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Can you win with the worst offense in the league?

If you're a long-time reader of this blog, then you probably know that my least favorite team is the San Francisco Giants (I like them even less than the Florida Panthers). As the 2011 Giants implode in front of their disbelieving fans, I wondered if any NHL teams with San Francisco's signature talent - being the worst offensive team in the league - had ever been successful.

I went back to 1967-68 and looked at how many teams with the worst (or second-worst; the Giants might finish 2nd-last) offense in the league made the playoffs, and how they did in the post-season. Overall, 9% of last-place offensive teams made the playoffs, and 20% of second-last-place teams secured a playoff berth. That's 13 teams overall; five of these "successful" teams did it prior to NHL realignment in 1974 coming from the expansion division, so we'll ignore their results.

That leaves eight teams:

Year Team Result Finish GF GA Pts Goalies
1978-79 VAN lose 1st 13 217 291 63 Bromley/Hanlon
1985-86 NYR lose 3rd 14 280 276 78 Vanbiesbrouck/Hanlon
1986-87 DET lose 3rd 11 260 274 78 Stefan/Hanlon
1986-87 QUE lose 2nd 15 267 276 72 Malarchuk/Gosselin
1987-88 HRT lose 1st 13 249 267 77 Liut/Weeks
1988-89 VAN lose 1st 14 251 253 74 McLean/Weeks
1988-89 MIN lose 1st 15 258 278 70 Casey/Takko
2009-10 BOS lose 2nd 14 206 200 91 Rask/Thomas

It's sheer coincidence, but Glen Hanlon was the backup goalie for three of these teams and Steve Weeks was for two. At any rate, aside from the 1978-79 Canucks, these aren't terrible teams - they went 6-7 in playoff series, outshot their opponents by roughly 100 shots and their average goal differential was -8; the teams that finished last in the league offensively and didn't make the playoffs were -81 in the goals department.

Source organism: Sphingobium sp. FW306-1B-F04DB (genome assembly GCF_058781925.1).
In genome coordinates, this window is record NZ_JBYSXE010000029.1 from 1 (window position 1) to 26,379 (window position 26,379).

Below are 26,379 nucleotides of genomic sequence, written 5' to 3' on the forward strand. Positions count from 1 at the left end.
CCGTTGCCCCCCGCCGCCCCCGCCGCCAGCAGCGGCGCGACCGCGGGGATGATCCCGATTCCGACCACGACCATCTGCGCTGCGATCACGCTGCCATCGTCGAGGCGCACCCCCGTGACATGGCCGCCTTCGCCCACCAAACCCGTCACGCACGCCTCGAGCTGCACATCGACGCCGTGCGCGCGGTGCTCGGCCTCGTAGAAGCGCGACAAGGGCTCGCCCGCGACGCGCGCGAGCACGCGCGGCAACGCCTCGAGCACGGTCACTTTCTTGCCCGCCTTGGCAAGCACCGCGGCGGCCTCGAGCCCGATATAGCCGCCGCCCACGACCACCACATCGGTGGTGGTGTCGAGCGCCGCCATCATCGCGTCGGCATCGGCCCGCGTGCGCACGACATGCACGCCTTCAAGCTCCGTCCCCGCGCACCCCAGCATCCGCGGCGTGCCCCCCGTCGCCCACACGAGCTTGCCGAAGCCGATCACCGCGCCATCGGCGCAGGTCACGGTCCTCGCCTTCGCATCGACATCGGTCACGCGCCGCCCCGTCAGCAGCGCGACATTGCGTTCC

That leads to something important: since 1979-80, only three teams have posted a positive goal differential while being last or second-last in the league in goals scored: the 85-86 Rangers, the 95-96 Devils (who missed the playoffs) and the 09-10 Bruins. You have to get a bit unlucky to finish last in the league in goals, but as the shot differential indicates, these teams weren't that unlucky since they won enough games to make the playoffs. Rather, they were the extremely rare teams that were so oddly-constructed that they simultaneously had the best defense and goaltending in the league and no offense to speak of. The 1998-99 Stanley Cup finalist Buffalo Sabres are remembered for having no offense - they were 17th in a 27-team league; the last and second-last-place teams didn't sniff the playoffs.

So no, it isn't really possible to be successful in the NHL with the league's worst offense. Same goes for baseball.